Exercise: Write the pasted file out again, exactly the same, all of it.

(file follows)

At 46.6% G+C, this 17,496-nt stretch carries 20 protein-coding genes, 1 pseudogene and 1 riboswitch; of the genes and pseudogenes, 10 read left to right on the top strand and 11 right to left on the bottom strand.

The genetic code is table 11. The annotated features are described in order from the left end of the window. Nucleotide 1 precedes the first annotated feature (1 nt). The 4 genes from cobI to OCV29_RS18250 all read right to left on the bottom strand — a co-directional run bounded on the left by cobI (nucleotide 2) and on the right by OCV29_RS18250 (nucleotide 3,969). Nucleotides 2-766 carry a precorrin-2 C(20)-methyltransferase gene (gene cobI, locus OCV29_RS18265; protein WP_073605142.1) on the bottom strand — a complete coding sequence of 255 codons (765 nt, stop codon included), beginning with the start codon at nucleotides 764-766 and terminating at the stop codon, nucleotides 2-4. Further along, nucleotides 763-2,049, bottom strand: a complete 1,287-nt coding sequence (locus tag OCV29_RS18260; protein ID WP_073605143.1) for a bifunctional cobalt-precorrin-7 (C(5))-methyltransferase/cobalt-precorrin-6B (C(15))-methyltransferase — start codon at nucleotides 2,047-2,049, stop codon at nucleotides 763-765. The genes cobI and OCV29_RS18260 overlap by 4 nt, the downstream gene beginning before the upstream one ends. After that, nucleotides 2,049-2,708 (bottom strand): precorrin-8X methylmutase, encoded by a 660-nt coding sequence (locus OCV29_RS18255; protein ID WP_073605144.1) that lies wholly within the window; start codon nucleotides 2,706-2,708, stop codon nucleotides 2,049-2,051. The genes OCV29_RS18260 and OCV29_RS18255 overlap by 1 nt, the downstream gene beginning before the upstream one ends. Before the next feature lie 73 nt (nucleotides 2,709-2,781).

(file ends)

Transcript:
At 46.6% G+C, this 17,496-nt stretch carries 20 protein-coding genes, 1 pseudogene and 1 riboswitch; of the genes and pseudogenes, 10 read left to right on the top strand and 11 right to left on the bottom strand.

The genetic code is table 11. The annotated features are described in order from the left end of the window. Nucleotide 1 precedes the first annotated feature (1 nt). The 4 genes from cobI to OCV29_RS18250 all read right to left on the bottom strand — a co-directional run bounded on the left by cobI (nucleotide 2) and on the right by OCV29_RS18250 (nucleotide 3,969). Nucleotides 2-766 carry a precorrin-2 C(20)-methyltransferase gene (gene cobI, locus OCV29_RS18265; protein WP_073605142.1) on the bottom strand — a complete coding sequence of 255 codons (765 nt, stop codon included), beginning with the start codon at nucleotides 764-766 and terminating at the stop codon, nucleotides 2-4. Further along, nucleotides 763-2,049, bottom strand: a complete 1,287-nt coding sequence (locus tag OCV29_RS18260; protein ID WP_073605143.1) for a bifunctional cobalt-precorrin-7 (C(5))-methyltransferase/cobalt-precorrin-6B (C(15))-methyltransferase — start codon at nucleotides 2,047-2,049, stop codon at nucleotides 763-765. The genes cobI and OCV29_RS18260 overlap by 4 nt, the downstream gene beginning before the upstream one ends. After that, nucleotides 2,049-2,708 (bottom strand): precorrin-8X methylmutase, encoded by a 660-nt coding sequence (locus OCV29_RS18255; protein ID WP_073605144.1) that lies wholly within the window; start codon nucleotides 2,706-2,708, stop codon nucleotides 2,049-2,051. The genes OCV29_RS18260 and OCV29_RS18255 overlap by 1 nt, the downstream gene beginning before the upstream one ends. Before the next feature lie 73 nt (nucleotides 2,709-2,781).